The Church is not the Market Economy
By Brandon Brown
Recently, I have been wondering why the work of the Cross (atonement) in predominantly Western white Protestant settings has been the metaphor of penal substitutionary atonement (PSA). This is the predominant metaphor presented in reformed and Calvinist traditions that insists that Jesus was punished by God for the sins of humanity. This metaphor is made a centerpiece of "the Gospel" even in some contexts; so much so that many in the Neo-reformed movement questioned the recent Asbury Outpouring because they did not hear the message of PSA. While this is not the predominant metaphor within Wesleyan-Holiness traditions, the cultural Christian marketplace is filled with allusions to PSA such that many Wesleyans think PSA is the metaphor for atonement. I have mentioned resources for understanding the multitude of atonement metaphor in scripture; and especially recommend The Crucifixion by Fleming Rutledge and The Back Side of the Cross by Diane Leclerc and Brent Peterson. We can infer PSA from scripture, but as an overarching idea of atonement, it is lacking in scriptural support. The themes of substitution, suffering, payment, redemption, reconciliation, and liberation are all ideas used by the writers of scripture to explain what happened on the Cross. My thought is that we see words like payment and redemption which become informed by our cultural context rather than the what the writers meant by those words.
When we look at atonement as Wesleyans, the predominant ideas are relational in a move to reconciliation. We see the idea of recovering what is lost "in Adam" in recapitulation. So why does PSA capture the imagination of so many? My hypothesis is that the driving force of our world today informs our understanding of words used in scripture for atonement, like payment, substitution, and redemption. That driving force is the market economy. Because our lives, our countries, our politics, our vocations, and other pursuits are steeped in the market economy, it is difficult to understand metaphors that use similar terminology outside of the transactional nature of the market economy. I think Joerg Rieger captures this idea in his book Jesus V Caesar "What does it say that many Christians can imagine the end of the world but not the end of capitalism?" (Rieger) I would expand that to say Socialism, Marxism, or any other predominant system engaging in the marketplace. The ideas of marketplace so pervade our thinking that when we encounter words that appear legal or transactional, that is how we imagine the metaphor. Of course, that is not the culture and reality of the writers of scripture. They did not have a market economy; but an economy of empire very different from our own.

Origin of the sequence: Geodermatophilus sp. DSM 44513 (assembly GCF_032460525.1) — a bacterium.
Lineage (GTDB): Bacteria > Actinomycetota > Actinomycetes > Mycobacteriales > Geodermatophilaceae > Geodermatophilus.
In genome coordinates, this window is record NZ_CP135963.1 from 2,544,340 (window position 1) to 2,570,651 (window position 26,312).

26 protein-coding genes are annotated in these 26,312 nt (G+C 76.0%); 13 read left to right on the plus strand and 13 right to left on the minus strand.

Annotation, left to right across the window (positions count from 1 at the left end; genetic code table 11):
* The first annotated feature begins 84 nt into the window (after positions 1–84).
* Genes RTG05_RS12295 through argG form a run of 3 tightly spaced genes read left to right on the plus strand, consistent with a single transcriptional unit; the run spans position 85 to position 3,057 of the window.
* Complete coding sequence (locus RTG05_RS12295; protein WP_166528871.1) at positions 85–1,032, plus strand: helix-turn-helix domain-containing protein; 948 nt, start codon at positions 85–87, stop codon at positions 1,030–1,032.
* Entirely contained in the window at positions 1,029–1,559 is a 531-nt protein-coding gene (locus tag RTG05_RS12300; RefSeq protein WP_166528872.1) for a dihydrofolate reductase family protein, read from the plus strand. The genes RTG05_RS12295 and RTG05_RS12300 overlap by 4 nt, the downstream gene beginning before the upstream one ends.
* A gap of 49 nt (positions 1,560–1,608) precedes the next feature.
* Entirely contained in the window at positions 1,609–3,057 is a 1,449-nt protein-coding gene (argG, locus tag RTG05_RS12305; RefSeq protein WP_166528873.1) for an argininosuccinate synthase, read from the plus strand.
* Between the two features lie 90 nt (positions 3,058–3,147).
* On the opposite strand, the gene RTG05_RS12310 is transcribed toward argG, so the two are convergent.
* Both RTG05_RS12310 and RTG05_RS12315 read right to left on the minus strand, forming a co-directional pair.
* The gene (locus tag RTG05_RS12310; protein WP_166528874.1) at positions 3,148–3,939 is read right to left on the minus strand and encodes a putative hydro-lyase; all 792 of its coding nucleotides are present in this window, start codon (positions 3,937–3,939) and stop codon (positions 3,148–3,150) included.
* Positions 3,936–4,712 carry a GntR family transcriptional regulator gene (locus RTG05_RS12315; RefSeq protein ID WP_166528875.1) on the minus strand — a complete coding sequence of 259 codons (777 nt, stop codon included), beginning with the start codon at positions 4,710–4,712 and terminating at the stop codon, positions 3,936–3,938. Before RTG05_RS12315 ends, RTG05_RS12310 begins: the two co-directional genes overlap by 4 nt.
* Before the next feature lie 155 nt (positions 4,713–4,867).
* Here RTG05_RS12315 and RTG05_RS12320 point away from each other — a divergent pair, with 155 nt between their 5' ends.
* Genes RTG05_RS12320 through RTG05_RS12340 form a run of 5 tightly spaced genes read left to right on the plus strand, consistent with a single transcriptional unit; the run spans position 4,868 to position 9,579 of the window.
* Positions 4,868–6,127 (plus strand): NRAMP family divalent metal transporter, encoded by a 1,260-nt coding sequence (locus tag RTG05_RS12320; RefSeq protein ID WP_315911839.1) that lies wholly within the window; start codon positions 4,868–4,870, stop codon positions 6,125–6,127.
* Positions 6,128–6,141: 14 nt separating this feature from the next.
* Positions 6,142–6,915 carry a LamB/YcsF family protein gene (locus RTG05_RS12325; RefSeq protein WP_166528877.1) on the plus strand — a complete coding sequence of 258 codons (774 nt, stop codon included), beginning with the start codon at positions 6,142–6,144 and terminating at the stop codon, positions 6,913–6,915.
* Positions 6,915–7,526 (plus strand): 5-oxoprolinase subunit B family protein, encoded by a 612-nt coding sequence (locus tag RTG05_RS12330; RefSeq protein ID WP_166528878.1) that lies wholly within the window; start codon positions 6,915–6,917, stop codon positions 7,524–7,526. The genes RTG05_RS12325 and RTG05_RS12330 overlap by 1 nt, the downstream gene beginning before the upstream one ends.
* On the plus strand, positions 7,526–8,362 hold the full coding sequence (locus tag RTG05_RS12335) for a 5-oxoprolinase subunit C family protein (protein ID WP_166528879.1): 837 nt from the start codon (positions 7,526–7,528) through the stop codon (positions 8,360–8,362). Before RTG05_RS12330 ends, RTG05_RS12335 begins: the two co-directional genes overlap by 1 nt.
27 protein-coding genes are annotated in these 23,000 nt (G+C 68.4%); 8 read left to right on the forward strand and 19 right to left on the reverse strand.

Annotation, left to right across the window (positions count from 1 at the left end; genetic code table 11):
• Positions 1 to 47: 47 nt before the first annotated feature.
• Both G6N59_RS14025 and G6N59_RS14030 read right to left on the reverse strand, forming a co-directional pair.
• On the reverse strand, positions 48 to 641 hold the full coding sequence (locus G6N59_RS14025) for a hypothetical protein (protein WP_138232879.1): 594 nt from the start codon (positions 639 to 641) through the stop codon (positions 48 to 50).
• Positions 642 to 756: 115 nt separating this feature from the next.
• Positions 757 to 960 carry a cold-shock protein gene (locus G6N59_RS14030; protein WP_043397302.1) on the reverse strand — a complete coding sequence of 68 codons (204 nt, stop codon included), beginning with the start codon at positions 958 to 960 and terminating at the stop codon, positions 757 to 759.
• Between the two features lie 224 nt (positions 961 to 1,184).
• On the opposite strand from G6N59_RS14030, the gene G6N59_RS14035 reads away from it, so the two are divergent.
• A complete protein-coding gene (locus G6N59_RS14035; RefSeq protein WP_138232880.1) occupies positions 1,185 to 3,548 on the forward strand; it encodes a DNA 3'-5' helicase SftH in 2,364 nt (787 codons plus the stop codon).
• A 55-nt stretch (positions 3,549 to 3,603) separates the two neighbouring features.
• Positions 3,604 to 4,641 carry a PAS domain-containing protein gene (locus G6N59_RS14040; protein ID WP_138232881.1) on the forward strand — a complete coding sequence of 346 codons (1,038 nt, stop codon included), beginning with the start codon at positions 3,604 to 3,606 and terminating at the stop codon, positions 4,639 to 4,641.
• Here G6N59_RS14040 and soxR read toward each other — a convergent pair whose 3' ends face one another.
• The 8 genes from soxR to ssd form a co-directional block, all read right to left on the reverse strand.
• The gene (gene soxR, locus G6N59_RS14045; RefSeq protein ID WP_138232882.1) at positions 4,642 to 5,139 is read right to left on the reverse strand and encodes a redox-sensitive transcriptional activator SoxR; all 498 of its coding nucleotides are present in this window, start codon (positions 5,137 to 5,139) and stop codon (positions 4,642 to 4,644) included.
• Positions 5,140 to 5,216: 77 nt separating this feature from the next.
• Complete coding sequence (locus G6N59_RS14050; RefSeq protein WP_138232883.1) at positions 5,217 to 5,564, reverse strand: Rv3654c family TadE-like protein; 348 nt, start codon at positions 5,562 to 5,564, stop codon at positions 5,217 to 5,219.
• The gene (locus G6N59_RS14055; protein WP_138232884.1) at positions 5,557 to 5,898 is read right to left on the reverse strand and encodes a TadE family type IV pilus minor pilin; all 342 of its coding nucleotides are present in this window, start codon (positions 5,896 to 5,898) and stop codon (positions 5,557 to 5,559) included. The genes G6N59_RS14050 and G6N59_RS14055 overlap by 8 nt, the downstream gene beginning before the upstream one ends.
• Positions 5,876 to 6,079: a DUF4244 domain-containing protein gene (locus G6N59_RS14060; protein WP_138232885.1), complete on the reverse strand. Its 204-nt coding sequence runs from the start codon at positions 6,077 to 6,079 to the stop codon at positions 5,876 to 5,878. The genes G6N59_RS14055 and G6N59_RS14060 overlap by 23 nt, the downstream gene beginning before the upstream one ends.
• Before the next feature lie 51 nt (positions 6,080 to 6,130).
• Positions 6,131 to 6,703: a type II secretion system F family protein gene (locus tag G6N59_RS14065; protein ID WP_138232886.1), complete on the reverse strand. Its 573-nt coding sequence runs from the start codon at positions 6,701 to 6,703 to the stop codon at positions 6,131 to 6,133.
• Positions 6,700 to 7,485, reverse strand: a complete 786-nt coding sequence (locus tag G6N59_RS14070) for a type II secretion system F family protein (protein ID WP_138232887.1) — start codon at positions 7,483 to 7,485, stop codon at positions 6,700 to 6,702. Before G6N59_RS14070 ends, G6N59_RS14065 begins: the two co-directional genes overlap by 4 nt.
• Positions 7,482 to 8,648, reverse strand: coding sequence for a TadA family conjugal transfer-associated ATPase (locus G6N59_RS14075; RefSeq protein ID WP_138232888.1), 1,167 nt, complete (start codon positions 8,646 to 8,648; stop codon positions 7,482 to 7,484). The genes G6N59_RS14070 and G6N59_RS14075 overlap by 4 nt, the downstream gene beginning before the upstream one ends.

But Paul talks about the legal jeopardy of sin, you may say. Well, yes, and no. In Colossians chapter two, we see a discussion of legal demands. The context of legal demands in Colossians is in the law of sin and death. That legality is nailed to the cross and the rulers and authorities who dealt in that legality are made an example and triumphed over. The legal problem is not a personal problem; but the greater problem of humanity which is dealt with through the cross. Paul is accusing the old way and saying it is gone, dealt with, quit trying to live within it. Paul rejects external rules to live in authentic holiness. Sin accuses humanity legally, but God triumphs relationally. To the Wesleyan, our paradigm should be the relational, not the legal or transactional. This is hard, but the way of the Gospel is a changed heart and life which rejects the old life of transactional enslavement to sin.
What does this mean practically? It should drive the way we invite others into the Kindom of God (yes, Kindom or Family) as an invitation to relationship. This is contrasted with the general evangelical tendency to make Gospel invitations into time-share style sales presentations with an intent to "close the deal." The invitation to relationship is an invitation to deep and lasting discipleship and coming to be more like Jesus; the transactional framework is an invitation to buy into a system of getting to heaven or avoiding hell. Not all transactional analogies are this way, but many become shallow and easy to wander away from when the consumer finds a more interesting message within the marketplace. The Gospel is not a product to be peddled through slick marketing with closing style tactics. Too often I think we feel yelled at by Blake in Glengarry Glen Ross because we are not closers. That is because we are not selling a product, but inviting into relationship and discipleship with a God who is relational, not transactional.
Can we reject the commoditization of the Gospel and quit thinking of it within the framework of the market economy? I am optimistic as I see many within the Church calling for us to do this very thing. It may take the imagination to think outside of the market economy such that we recognize the deeply rooted relational nature of the Gospel. I invite you to take part and live into this paradigm rather than the one our culture tells us is reality.
Rieger, Joerg. Jesus vs. Caesar (p. 6). Abingdon Press. Kindle Edition.
My review of Back Side of the Cross: https://blog.parsonbrown.page/the-back-side-of-the-cross/